by Art Horne
When treating the common ankle sprain, clinicians should be aware of a not so common treatment approach when faced with recurrent lateral foot and ankle pain.
“Medical professionals must be aware that any lateral foot and ankle pain may be the result of cuboid syndrome. Once properly diagnosed, cuboid syndrome responds exceptionally well to conservative treatment involving specific cuboid manipulation techniques. Other methods of conservative treatment including therapeutic modalities, therapeutic exercises, padding, and low dye taping techniques are used as adjuncts in the treatment of this syndrome. Immediately after the manipulation is performed, the patient may note a decrease or a complete cessation of their symptoms. Occasionally, if the patient has had symptoms for a longer duration, several manipulations may be warranted throughout the course of time. Due to the fact radiographic imaging is of little value, the diagnosis is largely based on the patient’s history and a collection of signs and symptoms associated with the condition. Additionally, an understanding of the etiology behind this syndrome is essential, aiding the clinician in the diagnosis and treatment of this syndrome. After the correct diagnosis is made and a proper treatment regimen is utilized, the prognosis is excellent.
Cuboid syndrome has also been noted as a complication of a plantar flexion and inversion ankle injuries. Inversion ankle sprains are one of the most common athletic injuries, accounting for between 38% and 45% of all injures. Up to 40% of these patients may have residual symptoms, cuboid syndrome being a possible culprit.”
- Patterson 2006
“The symptoms of cuboid syndrome resemble those of a ligament sprain. Pain is often diffuse along the lateral foot between the CC joint and the fourth and/or fifth cuboid-metatarsal joints and may radiate throughout the foot. A slight sulcus over the dorsum of the cuboid and/or a slight prominence of fullness of the plantar surface may be present with subluxation along with erythema, edema, and/or ecchymosis.
Cuboid syndrome may be misdiagnosed as a lateral ankle sprain or overlooked when it develops in conjunction with a lateral ankle injury. “
Signs and Symptoms
Presenting complaints are sharp pain localized at the lateral aspect of the foot at the level of the calcaneal cuboid joint. The pain can occasionally occur at the cuboid-fourth and fifth metatarsal articulations, and infrequently along the cuboid-lateral cuneiform/cuboid-navicular articulations. The patient relates that following the precipitating injury, the pain is either gradual or rapid often becoming a chronic “inability to work through” the injury. There is continued pain primarily during the propulsive phase of gait which impairs walking, and can become disabling. Eventually, the symptoms can be difficult to diagnose because of referred pain and generalized foot pain.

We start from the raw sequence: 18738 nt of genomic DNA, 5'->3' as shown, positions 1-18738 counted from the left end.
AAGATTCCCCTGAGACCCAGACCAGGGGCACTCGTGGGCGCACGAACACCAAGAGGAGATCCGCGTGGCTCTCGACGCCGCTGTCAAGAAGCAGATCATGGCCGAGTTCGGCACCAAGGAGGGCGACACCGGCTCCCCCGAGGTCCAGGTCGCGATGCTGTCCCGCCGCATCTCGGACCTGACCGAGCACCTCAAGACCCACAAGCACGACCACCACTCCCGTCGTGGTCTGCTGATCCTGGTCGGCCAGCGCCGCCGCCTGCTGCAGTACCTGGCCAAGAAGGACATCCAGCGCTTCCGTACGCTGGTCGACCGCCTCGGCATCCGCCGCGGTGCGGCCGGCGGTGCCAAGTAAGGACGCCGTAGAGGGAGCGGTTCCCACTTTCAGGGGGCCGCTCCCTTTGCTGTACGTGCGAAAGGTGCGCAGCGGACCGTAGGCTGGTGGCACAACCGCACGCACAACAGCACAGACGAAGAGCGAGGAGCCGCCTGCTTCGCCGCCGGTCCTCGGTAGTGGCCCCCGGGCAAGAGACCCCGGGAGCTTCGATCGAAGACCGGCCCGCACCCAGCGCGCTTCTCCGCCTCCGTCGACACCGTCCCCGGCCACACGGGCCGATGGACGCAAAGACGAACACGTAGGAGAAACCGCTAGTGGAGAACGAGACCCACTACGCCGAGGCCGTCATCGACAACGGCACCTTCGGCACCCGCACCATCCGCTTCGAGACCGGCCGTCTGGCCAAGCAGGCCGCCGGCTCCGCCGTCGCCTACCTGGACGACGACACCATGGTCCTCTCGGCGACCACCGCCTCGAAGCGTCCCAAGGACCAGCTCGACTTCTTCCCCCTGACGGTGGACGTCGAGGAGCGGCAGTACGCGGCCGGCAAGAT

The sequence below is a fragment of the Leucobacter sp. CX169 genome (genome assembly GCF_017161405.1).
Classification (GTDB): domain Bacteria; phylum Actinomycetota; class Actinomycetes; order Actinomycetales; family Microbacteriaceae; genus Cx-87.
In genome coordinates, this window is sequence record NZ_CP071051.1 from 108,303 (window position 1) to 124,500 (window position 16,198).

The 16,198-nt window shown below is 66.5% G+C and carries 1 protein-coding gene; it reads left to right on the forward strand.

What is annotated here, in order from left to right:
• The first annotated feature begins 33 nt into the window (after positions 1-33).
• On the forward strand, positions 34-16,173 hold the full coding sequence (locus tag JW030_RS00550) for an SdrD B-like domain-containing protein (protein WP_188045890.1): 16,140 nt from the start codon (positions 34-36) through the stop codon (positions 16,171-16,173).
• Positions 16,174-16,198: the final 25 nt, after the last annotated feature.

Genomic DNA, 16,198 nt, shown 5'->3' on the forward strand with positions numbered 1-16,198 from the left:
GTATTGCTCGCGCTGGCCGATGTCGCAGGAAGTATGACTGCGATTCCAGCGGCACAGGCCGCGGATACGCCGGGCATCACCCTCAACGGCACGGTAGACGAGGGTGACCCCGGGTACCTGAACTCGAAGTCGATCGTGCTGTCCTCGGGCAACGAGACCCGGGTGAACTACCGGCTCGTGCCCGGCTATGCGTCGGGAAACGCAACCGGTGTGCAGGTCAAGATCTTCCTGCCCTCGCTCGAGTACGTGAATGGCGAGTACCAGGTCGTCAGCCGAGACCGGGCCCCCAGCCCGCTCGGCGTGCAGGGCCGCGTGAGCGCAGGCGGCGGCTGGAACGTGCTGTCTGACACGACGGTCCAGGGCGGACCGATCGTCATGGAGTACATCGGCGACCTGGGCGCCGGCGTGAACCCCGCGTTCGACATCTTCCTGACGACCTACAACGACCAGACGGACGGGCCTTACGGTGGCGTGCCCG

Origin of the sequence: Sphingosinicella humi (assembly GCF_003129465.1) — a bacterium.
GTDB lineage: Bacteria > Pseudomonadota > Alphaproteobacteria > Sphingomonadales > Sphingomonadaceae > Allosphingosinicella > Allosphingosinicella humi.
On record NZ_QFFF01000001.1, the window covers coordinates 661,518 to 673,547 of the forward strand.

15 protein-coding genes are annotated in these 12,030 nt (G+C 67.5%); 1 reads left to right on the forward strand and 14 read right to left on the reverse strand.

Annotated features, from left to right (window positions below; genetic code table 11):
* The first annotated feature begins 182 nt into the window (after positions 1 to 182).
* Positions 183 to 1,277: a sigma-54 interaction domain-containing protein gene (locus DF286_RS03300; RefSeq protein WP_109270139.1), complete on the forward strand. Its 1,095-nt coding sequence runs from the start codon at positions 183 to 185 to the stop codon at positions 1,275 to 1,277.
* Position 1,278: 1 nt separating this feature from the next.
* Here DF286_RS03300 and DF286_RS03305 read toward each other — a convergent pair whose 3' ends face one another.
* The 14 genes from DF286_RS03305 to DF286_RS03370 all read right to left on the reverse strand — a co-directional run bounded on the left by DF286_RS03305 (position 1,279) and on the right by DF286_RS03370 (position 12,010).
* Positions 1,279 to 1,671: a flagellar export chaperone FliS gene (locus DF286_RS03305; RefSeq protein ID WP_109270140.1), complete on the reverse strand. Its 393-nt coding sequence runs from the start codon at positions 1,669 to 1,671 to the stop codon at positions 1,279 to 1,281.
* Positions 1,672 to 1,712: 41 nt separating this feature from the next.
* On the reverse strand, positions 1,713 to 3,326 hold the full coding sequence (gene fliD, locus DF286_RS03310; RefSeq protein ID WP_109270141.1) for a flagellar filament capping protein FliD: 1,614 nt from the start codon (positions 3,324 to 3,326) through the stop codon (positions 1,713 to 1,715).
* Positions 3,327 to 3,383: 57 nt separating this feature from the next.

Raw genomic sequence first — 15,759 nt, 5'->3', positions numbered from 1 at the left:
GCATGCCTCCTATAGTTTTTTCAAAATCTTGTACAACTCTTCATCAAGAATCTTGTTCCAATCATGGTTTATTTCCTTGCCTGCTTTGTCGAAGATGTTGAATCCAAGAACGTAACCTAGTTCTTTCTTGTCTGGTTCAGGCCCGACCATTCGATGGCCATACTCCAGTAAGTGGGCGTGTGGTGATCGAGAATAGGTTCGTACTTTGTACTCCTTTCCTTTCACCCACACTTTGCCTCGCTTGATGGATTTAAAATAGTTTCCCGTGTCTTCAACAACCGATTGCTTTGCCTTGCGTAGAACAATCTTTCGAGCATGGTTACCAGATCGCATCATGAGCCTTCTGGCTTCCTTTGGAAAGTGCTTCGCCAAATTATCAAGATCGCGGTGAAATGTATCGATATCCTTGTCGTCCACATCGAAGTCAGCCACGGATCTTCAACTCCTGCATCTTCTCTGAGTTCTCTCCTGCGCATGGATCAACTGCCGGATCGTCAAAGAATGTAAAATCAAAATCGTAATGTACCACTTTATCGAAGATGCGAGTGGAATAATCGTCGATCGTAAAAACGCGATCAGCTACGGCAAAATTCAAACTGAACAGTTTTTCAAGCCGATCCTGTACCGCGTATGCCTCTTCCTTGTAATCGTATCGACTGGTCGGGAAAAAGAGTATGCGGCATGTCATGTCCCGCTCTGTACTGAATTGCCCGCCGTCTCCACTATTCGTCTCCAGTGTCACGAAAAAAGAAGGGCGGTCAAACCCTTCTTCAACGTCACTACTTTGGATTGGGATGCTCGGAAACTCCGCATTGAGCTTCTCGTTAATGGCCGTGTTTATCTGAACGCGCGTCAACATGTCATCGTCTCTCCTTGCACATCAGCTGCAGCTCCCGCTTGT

- Zirm 1995
“The “cuboid whip” was originally introduced by Newell and Woodle in 1981. Marshall modified the procedure in 1988 and named it the “cuboid squeeze.” Both are similar maneuvers that require the surrounding musculature be relaxed, introducing the long extensor as well as the peroneal tendons.
The cuboid squeeze and the cuboid whip are performed with the patient in the prone position, with a slightly flexed knee. An alternative is standing in the “horse-shoeing” position with the patient braced against a wall or chair. The patient’s entire lower extremity must be fully relaxed. The examiner manipulates the foot and ankle into plantarflexion. The physician is facing the plantar aspect of the foot with thumbs on the medial plantar surface of the cuboid and fingers stabilizing the dorsal aspect of the foot, avoiding the dorsal aspect of the cuboid. When the physician feels the soft tissues relax, a small excursion, high velocity thrust is then directed dorsally at a 60 degree lateral angulation. The cuboid whip uses a more dramatic arc of motion than the more gradual, definitive cuboid squeeze. The squeeze maneuver allows the physician to feel the soft tissues relax, and relocate the cuboid in a controlled fashion. The cuboid squeeze appears to be more effective than the cuboid whip. Forces are better controlled and the intensity is better directed. The whip technique transmits forces to the anterior ankle joint and can result in damage to the soft tissue structures, such as the peroneal nerves where they cross the ankle.
An alternative technique can be used if the initial manipulation is unsuccessful. Performed with the patient supine, the physician stands at the base of the patient’s feet and grasps the fourth and fifth metatarsals, while allowing gravity and the weight of the leg to distract the cuboid articulations. After muscle relaxation is obtained, the metatarsals are pulled in a longitudinal direction with the forefoot in slight plantarflexion. This maneuver is also useful in relocating the subluxated cuboid metatarsal bases. This is accomplished with the fingers exerting a force in the plantar direction to the dorsal aspect of the metatarsal bases as the thumbs press dorsally at the plantar aspect of the involved metatarsal head(s).”
When evaluating your traditional lateral ankle sprain it's worth thinking about some sound advice my father used to tell me, “measure twice, cut once”. Evaluating for bony malposition in the talus, fibula and cuboid upon initial evaluation will save you and your patient a considerable amount of recovery time and potential frustration down the road.
Join attendees from across the United States, Canada and Europe who have already signed up for the 2013 BSMPG Summer Seminar and learn from the Leaders in Sports Medicine and Performance. Your patients and clients will thank you!